“It all comes from performance,” Smigiel says. “That’s where the type of imagery he’s drawn to comes from. This installation is unapologetic bling on bling on bling, which is part of the vocabulary of that world.”
“Ansista” is one of the more literal elements of ball culture in the gallery. The upper body of the figure was carved from mahogany by an artisan in Ghana. It wears a handmade kente cloth dress studded with Swarovski crystal, nodding both to African tradition and the glittering aesthetic of drag. The lower half of the form is the body of a sex doll, allowing it the flexibility to extend one leg in the air and another bent behind it, while also adding an additional layer of metaphor, Newsome says, about the commodification of black female bodies.
“It says something that you can buy just the lower half of a sex doll,” he says. “When I got it, it didn’t match the proportions of the upper body, the shoulders,” Newsome says. He added drag queen hip pads to the lower half of the form, which he says gives it even more relationship to the queer community.
In a separate space, the AI installation “Being” is both an exhibition aid and a deeper rumination about the state of being that black bodies have occupied in the history. The AI’s programming has been populated with the works of radical authors like Paulo Freire, Michel Foucault and bell hooks, which he says allows the technology to more deeply explore questions of “how certain beings or groups have historically been kept outside the realm of humanity” in their subjugation.
“When we came here (enslaved), we were the technology, the robots,” Newsome says.
It’s a interesting moment for Newsome to be exploring many of the themes and communities that are present in “To Be Real,” especially with ballroom being in popular conversation again because of “Pose.” Performances like Newsome’s “Shade Compositions” and “Five” and video installations “Stop Playing in My Face!” and “Icon,” currently on display at the Museum of African Diaspora, freely mash up ballroom aesthetics with technology and social conscious.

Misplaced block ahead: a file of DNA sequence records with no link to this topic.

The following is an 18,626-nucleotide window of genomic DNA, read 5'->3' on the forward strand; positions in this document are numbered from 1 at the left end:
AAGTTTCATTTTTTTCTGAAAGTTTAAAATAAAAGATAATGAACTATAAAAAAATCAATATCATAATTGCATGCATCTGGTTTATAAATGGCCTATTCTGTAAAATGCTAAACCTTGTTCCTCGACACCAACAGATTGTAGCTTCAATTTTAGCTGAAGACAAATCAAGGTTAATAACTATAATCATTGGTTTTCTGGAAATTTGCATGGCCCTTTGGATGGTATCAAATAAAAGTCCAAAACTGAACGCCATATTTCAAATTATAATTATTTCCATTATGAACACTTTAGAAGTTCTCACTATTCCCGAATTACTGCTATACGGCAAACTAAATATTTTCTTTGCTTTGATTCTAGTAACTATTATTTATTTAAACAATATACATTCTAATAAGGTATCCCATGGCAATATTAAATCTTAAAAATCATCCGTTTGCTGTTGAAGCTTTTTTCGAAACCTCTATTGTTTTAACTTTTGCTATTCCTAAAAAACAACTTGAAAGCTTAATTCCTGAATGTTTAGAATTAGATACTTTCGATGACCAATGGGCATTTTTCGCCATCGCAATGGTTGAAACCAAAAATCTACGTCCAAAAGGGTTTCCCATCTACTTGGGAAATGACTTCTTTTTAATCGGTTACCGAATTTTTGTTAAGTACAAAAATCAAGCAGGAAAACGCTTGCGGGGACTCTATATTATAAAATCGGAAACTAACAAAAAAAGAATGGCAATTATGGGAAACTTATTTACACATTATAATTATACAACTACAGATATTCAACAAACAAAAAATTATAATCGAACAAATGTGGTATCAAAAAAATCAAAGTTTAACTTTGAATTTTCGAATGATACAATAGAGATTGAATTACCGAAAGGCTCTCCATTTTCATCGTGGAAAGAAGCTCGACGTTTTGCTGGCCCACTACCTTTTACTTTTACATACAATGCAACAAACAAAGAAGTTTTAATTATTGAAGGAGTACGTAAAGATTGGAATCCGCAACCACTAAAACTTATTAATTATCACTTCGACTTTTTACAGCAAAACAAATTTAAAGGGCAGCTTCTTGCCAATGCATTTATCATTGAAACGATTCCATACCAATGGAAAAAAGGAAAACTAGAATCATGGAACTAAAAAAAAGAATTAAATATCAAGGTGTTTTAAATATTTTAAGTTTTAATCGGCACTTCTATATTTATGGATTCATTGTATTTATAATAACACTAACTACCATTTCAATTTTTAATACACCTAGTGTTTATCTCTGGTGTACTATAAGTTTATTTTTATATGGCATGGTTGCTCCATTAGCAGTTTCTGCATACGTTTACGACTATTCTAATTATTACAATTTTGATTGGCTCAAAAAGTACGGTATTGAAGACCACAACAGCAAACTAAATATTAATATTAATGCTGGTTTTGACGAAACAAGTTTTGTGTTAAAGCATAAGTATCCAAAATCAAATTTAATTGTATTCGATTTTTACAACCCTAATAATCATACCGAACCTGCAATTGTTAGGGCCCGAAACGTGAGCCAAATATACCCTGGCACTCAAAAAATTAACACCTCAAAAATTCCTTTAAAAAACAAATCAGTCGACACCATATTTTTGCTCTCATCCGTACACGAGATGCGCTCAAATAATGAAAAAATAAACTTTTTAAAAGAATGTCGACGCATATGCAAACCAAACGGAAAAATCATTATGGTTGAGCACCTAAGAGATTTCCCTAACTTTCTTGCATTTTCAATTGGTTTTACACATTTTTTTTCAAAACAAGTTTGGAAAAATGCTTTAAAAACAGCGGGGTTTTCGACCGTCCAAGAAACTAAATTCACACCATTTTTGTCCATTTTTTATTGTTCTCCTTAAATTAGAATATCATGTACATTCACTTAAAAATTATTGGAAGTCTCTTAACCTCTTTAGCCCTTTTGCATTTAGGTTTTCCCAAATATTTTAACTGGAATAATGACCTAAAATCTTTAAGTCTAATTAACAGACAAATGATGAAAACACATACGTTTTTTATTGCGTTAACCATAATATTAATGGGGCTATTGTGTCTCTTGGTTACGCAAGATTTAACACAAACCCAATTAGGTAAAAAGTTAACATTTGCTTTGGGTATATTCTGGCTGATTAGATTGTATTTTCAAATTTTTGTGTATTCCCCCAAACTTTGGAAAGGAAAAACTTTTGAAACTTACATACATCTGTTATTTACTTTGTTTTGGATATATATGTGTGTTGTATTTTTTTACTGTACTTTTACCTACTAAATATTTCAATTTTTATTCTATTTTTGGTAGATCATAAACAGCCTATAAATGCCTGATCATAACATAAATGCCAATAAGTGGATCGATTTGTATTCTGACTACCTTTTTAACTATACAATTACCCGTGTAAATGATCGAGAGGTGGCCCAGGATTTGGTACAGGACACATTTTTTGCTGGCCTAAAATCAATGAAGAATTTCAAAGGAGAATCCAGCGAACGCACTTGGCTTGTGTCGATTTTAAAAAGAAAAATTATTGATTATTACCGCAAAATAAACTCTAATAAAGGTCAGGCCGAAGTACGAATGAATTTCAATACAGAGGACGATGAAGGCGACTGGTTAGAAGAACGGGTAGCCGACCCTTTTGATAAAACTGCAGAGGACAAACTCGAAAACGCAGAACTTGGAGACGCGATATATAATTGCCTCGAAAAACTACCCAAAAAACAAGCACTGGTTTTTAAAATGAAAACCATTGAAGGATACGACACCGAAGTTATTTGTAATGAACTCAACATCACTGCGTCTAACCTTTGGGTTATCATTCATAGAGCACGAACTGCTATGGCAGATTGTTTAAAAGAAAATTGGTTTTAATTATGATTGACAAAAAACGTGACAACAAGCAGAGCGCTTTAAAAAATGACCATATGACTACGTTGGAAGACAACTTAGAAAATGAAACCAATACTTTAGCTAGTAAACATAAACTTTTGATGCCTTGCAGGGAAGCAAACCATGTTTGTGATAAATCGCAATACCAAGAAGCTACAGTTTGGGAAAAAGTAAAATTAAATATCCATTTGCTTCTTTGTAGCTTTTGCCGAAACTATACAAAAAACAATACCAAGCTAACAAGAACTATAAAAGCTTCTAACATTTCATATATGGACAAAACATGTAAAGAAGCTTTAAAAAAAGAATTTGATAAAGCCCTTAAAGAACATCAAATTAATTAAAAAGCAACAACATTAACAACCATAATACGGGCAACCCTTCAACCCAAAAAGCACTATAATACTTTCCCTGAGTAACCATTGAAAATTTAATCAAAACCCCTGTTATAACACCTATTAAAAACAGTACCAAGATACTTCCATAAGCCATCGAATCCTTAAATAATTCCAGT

Newsome’s work engages with ball culture — in movements, fashion and gender displays — but he’s quick to point out it is also critical of the scene. Part of the decolonization of the ballroom, he says, is to move beyond that world’s reliance on presentations of masculine and feminine binary and materialism. Constructs of assimilative “realness” are also problematic because of their emphasis on being able to pass as belonging to parts of consumerist white culture.
“As someone who believes the whole ideas of masculinity and femininity are constructs, it makes me ask (ballroom) what are we doing here?” Newsome says. “I’m trying to use ballroom as a kind of university to teach art theory, art production, art history in a more democratized way.”
For San Francisco artist Jean Franco, one of the performers in Newsome’s “Shade Compositions” at San Francisco Museum of Modern Art in 2016, these themes are what make the work relevant beyond any one community.
“Until Rashaad’s work I rarely saw artists that looked or sounded like me in at SFMOMA,” says Franco. “I was exhausted by the lack of portrayal of my experience. I believe Rashaad’s work filled a gap that has long existed.”
Newsome calls the melding of performance, exhibition and AI as “a way to have an interdisciplinary conversation with my audience over all my work.”
In addition to the exhibition at the art institute, he’s also working on a documentary exploring the ball scene’s proliferation throughout the world in recent years. He calls the greater spread of ball culture “complicated.”
“Culture lacks fixed boundaries,” Newsome says. “I think it has to grow, but how does culture grow in a capitalist, imperialist, white supremacist patriarchy? Creators of culture have to maintain some agency over the culture they create. The film will explore that.”
Ultimately, Newsome says that the work of decolonization in any area is an ongoing process, not a destination. His art, and ballroom, can be vehicles in that process.
“Rashaad is not making artworks for the white art world to consume,” Smigiel says. If white audiences follow along, great, but the artist’s starting point is not that consciousness. “The decolonizing is how you keep that conversation going.”